A partially blind Englishman retires to the French Riviera. He meets and falls for the Widow of a French Resistance fighter but is horrified when he discovers she is involved with smugglers... See full summary »
Jim Ackland, who suffers from a head injury sustained in a bus crash, is the chief suspect in a murder hunt, when a girl that he has just met is found dead on the local common, and he has ... See full summary »
Three trustees of the Van Traylen fund have died during the last few months in deaths looking like suicides. However, after a mysterious bus accident involving the last three trustees and ... See full summary »
When British Intelligence discovers that an Iron Curtain country is developing insects as weapons, they persuade eminent entomologist Frances Gray (Margaret Lockwood) to get into the country to collect some specimens. On arrival, her cover is almost immediately blown and her contact murdered. The future looks grim for her and also perhaps for the world.Written by
At about 1:16, as Clark/Lockwood are about to emerge from the woods, they have a short dialogue re the insects and why/how/etc. Immediately after Clark says,"They're just insects," he rises from a squatting position and what sounds like a mellifluous bit of flatulence can be noted. See more »
[referring to police Commandant Razinski]
There's a rumor going around that he had a mother.
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Highly Dangerous is a rare original screenplay by novelist Eric Ambler. It draws heavily on elements of his early pre-1939 thrillers, but reposts them behind the Iron Curtain. This film leans particularly on Ambler's first novel The Dark Frontier, most notably with the super-agent coda, which is very fashionable today.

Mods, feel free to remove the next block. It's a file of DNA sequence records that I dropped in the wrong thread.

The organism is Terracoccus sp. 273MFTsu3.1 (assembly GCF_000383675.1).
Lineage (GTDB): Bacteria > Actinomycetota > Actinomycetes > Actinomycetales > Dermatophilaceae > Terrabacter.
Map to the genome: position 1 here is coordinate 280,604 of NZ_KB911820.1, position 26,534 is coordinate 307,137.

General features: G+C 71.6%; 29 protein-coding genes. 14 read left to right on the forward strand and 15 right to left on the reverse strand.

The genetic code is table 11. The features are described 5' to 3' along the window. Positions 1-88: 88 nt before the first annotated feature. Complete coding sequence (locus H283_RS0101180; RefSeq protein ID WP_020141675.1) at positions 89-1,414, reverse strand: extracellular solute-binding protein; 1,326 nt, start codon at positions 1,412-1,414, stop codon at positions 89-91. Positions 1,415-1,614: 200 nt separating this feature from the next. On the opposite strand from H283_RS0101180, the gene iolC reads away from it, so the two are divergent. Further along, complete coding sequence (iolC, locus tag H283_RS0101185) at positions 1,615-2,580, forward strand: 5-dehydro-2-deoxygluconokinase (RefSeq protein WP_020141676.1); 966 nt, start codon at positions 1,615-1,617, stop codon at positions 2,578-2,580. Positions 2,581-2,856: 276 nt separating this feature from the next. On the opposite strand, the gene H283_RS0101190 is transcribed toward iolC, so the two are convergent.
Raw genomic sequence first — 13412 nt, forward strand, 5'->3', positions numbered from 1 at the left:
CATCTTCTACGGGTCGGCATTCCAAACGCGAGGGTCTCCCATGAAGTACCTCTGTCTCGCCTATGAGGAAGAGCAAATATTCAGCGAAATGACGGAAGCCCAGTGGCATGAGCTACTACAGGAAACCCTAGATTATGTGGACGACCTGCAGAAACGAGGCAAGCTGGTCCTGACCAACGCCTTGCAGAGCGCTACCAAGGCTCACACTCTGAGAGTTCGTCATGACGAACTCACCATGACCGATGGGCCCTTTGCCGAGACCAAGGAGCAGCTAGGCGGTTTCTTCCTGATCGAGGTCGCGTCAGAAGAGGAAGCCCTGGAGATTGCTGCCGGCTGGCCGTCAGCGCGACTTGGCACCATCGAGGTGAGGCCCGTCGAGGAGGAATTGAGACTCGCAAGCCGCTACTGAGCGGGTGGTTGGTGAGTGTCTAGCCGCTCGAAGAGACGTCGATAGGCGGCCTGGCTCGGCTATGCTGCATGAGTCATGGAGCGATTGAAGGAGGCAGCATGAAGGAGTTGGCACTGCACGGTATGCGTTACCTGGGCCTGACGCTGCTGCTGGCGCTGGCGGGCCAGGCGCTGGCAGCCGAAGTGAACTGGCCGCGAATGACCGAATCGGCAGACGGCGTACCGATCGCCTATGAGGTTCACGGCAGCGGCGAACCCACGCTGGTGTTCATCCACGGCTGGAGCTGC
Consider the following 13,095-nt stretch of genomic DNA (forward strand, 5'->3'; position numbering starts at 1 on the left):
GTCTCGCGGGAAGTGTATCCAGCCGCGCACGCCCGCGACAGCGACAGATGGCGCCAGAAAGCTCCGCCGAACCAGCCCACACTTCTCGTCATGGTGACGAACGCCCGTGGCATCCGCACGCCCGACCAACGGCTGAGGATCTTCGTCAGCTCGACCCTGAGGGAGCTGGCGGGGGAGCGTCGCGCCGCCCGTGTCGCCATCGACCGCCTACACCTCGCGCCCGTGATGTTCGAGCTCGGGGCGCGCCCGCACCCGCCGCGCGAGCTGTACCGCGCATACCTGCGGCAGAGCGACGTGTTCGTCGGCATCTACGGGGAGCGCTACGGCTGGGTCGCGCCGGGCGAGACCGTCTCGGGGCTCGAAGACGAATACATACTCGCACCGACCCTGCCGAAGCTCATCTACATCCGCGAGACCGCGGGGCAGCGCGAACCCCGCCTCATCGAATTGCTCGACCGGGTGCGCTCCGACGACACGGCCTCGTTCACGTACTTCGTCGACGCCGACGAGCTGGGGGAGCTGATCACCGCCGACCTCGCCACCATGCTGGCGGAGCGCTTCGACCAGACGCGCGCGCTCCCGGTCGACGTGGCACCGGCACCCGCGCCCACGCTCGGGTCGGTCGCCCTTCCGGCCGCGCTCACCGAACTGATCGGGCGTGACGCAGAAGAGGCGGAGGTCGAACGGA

Ambler's problem with Highly Dangerous is that most of the plot devices he invented single-handedly in the 30's were used to the point of saturation by film-makers during the 40's. By the time he got around to an original screenplay it all seems very unoriginal. For that reason I like to think of this film as British cinema's homage to all Ambler's great work in the 30's. An adaptation of one of Ambler's post war novels, say, Judgement On Deltchev, would have been much more satisfactory at this point in his career - as it was, he had to wait ten years until Topkapi before the cinema recognised his post-war novels.
Margaret Lockwood makes for a very beautiful and personable innocent, drawn into a cold-war plot about a form of biological warfare, not entirely a new thing, but a change from the nuclear threats of the time. Lockwood's career was on the decline, and this film can't have offered her very much compensation. Additionally, she is badly served by her make-up artist, her hair being mocked up to middle-age very badly.
Don't treat this film as a serious attempt to translate Ambler's art to the screen - you can find that in just about any war-time thriller - from Journey Into Fear to The Mask of Dimitrios. Highly Dangerous is minor Ambler, and an opportunity for a fading Lockwood to make one more impression, and what an impression - innocent, scientist and secret agent.
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